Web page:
How to cook a graph in three easy lessons

These days, when global warming inactivists need to trot out somebody with some semblance of scientific credentials (from the dwindling supply who have made themselves available for such purposes), it seems that they increasingly turn to Roy Spencer, a Principal Research Scientist at the University of Alabama. Roy does have a handful of peer-reviewed publications, some of which have quite decent and interesting results in them. However, the thing you have to understand is that what he gets through peer-review is far less threatening to the mainstream picture of anthropogenic global warming than you’d think from the spin he puts on it in press releases, presentations and the blogosphere. His recent guest article on Pielke Sr’s site is a case in point, and provides the fodder for our discussion today.

Actually, Roy has been pretty busy dishing out the confusion recently. Future posts will take a look at his mass market book on climate change, entitled Climate Confusion, published last month, and his article in National Review. We’ll also dig into some of his peer reviewed work, notably the recent paper by Spencer and Braswell on climate sensitivity, and his paper on tropical clouds which is widely misquoted as supporting Lindzen’s IRIS conjecture regarding stabilizing cloud feedback. But on to today’s cooking lesson.

They call it "Internal Radiative Forcing." We call it "weather."

In Spencer and Braswell (2008), and to an even greater extent in his blog article, Spencer tries to introduce the rather peculiar notion of "internal radiative forcing" as distinct from cloud or water vapor feedback. He goes so far as to say that the IPCC is biased against "internal radiative forcing," in favor of treating cloud effects as feedback. Just what does he mean by this notion? And what, if any, difference does it make to the way IPCC models are formulated? The answer to the latter question is easy: none, since the concept of feedbacks is just something used to try to make sense of what a model does, and does not actually enter into the formulation of the model itself.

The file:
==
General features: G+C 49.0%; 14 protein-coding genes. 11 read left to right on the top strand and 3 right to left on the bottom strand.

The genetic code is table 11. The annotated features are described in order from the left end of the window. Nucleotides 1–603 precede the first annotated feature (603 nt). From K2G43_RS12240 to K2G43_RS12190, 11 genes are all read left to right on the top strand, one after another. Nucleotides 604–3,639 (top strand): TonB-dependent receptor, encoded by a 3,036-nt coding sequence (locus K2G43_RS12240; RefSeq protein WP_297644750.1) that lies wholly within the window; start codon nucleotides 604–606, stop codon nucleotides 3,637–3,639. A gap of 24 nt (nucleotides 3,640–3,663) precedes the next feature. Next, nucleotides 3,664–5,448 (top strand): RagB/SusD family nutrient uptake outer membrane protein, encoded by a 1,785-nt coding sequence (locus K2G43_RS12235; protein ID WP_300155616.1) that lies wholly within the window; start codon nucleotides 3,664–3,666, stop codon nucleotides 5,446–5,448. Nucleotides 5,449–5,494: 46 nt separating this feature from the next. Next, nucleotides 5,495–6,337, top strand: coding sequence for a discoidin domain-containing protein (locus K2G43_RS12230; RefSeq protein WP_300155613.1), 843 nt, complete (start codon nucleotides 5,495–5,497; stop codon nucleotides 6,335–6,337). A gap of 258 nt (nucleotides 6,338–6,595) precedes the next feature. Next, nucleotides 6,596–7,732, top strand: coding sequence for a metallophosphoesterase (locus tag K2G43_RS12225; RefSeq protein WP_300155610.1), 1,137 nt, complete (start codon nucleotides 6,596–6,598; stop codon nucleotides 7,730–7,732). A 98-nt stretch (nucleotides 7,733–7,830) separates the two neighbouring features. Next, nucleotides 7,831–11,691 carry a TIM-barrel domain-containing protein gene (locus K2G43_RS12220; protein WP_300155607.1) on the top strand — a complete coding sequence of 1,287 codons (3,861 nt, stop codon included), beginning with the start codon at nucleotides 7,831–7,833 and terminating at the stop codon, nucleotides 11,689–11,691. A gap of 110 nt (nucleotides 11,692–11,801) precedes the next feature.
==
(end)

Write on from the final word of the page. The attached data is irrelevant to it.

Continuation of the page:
Clouds respond on a time scale of hours to weather conditions like the appearance of fronts, to oceanic conditions, and to external radiative forcing (such as the rising and setting of the Sun). Does Spencer really think that a subsystem with such a quick intrinsic time scale can just up and decide to lock into some new configuration and stay there for decades, forcing the ocean to be dragged along into some compatible state? Or does he perhaps mean that slow components,like the ocean, modulate the clouds, and the resulting cloud radiative forcing amplifies or damps the resulting interannual or decadal variability? That latter sounds a lot like a cloud feedback to me — acting on natural variability whose root cause is in the ponderous motions of the ocean.

Think of it like a pot of water boiling on a stove. What ultimately controls the rate of boiling, the setting of the stove knob or the turbulent fluctuations of the bubbles rising through the water? Roy’s idea about clouds is like saying that you should expect big, long-lasting variations in the boiling rate because sometimes all the steam bubbles will decide to form on the left half of the pot leaving the right half bubble-free — and that things will remain that way despite all the turbulence for hours on end.

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